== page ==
Then there's Ashton from The Far Pavillions - one of the most romantic novels of all time, on par with Gone With the Wind and Dr Zhivago as well as All this and Heaven too. I first read The Far Pavillions by M.M. Kaye way back in the 70s and fell in love with the handsome, brave, loyal Ash. Set in India in the 19th Century against a background of war and splendid Indian palaces, it is a long saga of the life of an orphaned boy Ashton Pelham- Martyn who was brought up as an Indian - Ashok - up till the age of 12. In fact he never knew his parents who were both killed during the Indian Mutiny and he was rescued by his Indian nurse who to save his life, brought him up as her own. When he was discovered by British troops and they realised that he was actually an English boy - he was taken away from all that he loved in India and sent to England to be "educated" and "civilised". Because of his fluent Hindi and his knowledge of India he was sent back to India after he graduated from university to act as interpreter in the British army. This is a richly woven tale of intrigue, love, betrayal, friendship and loyalty. I find Ashton one of the greatest heroes ever found in writing. A truly great read which I have read over and over again over the years.
There are so many more favourite characters - many from Julia Quinn's Bridgerton series, some from Georgette Heyer's novels and a few from Nora Roberts.My love has always been for historical novels and I find that heroes from these books are normally very dashing and I love them not only for their looks but for their sense of humour, bravery and intelligence. One such is Eugenides, from Megan Whalen Turner's series - The Thief, The Queen of Attolia and the King of Attolia and last in the series - A Conspiracy of Kings.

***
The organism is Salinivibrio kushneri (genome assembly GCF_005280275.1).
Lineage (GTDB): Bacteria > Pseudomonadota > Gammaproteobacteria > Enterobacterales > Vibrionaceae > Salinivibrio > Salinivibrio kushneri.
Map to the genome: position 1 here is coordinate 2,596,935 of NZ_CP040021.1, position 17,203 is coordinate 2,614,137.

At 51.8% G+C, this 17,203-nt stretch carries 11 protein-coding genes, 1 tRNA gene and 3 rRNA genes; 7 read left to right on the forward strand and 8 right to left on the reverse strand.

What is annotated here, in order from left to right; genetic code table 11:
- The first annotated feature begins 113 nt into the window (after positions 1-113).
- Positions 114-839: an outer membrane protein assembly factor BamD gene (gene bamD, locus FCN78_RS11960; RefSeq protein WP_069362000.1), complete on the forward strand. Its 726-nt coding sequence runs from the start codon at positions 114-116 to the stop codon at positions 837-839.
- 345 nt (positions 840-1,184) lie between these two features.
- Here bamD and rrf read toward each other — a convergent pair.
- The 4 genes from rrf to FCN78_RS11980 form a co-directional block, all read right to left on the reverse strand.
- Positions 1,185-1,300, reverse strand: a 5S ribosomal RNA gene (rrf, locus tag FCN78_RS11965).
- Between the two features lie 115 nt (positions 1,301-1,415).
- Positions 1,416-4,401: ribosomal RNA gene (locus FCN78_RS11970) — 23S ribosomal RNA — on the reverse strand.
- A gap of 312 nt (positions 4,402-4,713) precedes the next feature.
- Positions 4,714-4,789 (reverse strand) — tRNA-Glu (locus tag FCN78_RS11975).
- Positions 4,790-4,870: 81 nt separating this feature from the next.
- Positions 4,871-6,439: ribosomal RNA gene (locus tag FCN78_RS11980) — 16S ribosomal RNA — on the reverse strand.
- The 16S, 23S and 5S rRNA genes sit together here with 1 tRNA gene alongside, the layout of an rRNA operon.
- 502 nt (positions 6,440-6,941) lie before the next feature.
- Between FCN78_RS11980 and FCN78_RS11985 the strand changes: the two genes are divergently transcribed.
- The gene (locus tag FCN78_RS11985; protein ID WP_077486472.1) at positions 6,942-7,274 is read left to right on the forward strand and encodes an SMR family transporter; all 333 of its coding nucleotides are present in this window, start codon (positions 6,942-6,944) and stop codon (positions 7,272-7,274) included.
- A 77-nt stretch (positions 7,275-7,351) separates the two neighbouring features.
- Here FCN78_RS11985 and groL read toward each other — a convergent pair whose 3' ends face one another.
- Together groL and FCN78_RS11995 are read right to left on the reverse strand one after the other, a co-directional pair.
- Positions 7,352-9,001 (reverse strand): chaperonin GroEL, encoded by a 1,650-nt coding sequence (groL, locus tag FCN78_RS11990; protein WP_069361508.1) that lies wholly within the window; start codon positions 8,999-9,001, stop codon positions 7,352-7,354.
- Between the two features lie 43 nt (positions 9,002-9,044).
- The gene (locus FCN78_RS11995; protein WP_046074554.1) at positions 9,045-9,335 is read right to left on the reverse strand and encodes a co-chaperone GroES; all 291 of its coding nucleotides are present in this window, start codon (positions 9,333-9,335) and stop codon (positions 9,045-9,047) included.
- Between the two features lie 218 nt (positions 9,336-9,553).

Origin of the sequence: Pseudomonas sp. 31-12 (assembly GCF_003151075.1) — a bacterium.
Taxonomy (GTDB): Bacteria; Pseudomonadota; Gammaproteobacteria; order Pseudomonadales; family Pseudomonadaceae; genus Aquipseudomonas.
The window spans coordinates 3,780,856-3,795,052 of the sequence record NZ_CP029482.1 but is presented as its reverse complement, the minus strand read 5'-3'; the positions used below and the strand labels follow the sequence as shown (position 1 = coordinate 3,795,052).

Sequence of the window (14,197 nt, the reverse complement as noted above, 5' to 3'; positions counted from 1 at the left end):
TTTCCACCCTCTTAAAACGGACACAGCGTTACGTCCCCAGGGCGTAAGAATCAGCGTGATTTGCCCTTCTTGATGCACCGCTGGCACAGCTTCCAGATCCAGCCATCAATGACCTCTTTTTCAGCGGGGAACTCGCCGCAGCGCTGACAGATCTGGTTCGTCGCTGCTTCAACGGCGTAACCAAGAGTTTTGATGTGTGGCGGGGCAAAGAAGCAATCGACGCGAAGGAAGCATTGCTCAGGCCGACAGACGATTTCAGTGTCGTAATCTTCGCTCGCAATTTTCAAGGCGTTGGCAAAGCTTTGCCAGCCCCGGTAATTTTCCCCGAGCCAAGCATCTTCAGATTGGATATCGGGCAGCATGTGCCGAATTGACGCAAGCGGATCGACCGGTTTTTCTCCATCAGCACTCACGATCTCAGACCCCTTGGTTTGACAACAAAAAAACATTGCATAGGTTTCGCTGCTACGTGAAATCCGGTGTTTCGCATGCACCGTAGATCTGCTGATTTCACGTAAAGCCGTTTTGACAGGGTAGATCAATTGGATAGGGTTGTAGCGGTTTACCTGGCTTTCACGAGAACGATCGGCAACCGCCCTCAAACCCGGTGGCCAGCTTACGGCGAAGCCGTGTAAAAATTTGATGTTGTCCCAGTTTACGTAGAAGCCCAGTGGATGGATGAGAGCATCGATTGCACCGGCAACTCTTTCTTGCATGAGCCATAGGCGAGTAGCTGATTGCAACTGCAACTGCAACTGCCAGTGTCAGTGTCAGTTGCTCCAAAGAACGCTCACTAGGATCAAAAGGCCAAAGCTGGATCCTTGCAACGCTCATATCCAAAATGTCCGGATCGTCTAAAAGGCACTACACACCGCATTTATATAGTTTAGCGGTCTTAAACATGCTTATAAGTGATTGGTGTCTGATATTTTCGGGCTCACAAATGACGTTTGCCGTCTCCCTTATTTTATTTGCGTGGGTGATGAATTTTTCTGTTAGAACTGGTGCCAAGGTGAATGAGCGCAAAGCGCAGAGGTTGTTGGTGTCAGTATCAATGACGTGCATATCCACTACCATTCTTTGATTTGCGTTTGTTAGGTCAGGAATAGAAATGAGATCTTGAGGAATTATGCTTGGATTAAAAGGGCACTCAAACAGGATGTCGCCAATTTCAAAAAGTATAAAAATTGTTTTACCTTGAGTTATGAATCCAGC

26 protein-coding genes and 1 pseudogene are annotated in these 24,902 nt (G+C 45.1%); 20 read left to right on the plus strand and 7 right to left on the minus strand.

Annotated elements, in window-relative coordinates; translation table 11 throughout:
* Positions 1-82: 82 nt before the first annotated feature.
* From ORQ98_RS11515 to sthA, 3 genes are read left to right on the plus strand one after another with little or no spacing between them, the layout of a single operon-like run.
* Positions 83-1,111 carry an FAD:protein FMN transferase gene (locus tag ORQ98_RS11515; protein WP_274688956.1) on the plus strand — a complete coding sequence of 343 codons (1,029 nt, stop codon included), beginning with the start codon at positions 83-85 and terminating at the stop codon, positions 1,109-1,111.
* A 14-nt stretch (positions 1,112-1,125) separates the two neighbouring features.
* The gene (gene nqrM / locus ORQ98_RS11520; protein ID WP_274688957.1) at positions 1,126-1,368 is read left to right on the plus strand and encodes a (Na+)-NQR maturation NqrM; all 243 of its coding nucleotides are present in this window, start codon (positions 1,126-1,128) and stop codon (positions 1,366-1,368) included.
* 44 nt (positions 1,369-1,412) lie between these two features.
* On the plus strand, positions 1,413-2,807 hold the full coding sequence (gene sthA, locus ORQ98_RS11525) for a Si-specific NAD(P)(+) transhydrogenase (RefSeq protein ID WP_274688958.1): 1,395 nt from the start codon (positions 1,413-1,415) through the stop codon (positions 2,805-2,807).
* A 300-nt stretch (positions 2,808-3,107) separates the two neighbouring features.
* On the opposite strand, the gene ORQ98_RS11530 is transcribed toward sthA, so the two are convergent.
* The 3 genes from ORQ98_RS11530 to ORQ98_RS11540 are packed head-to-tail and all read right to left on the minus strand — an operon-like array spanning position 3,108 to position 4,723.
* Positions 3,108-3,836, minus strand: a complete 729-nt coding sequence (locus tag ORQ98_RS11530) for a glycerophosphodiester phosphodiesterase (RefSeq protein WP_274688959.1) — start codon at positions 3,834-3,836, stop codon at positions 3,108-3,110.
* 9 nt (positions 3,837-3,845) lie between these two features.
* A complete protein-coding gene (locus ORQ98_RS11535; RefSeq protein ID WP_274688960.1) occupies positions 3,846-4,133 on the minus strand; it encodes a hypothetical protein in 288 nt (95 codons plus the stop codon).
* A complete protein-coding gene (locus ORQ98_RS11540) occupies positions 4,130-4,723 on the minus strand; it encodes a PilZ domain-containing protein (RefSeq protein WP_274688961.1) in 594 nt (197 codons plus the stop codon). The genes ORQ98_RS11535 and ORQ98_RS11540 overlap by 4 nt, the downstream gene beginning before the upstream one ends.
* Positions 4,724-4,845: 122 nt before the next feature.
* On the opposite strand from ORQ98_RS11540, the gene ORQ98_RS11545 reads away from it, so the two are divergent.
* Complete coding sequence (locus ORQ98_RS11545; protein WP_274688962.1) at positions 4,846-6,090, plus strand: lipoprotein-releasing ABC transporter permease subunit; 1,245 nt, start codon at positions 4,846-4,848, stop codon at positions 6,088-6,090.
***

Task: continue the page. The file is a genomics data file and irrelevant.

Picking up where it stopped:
Women characters who act as the main protagonists too are many - and like Darcy in Austen's beloved novel, Elizabeth is a wondefully lively character. She reminds me a bit of Jo in Little Women. Or Rosalind from Shakespeare's As you like it. I never really liked the bossy Emma or the quiet Fanny from Mansfield Park, though I enjoyed the books nevertheless. And way back in my childhood days - I still remember Julian from Enid Blyton's Famous Five series, as well as George who was actually Georgina. I'm sure everyone has her/ his own favourite characters - in fact, when I was growing up Julian was my hero - at laest until I met other heroes in my teens.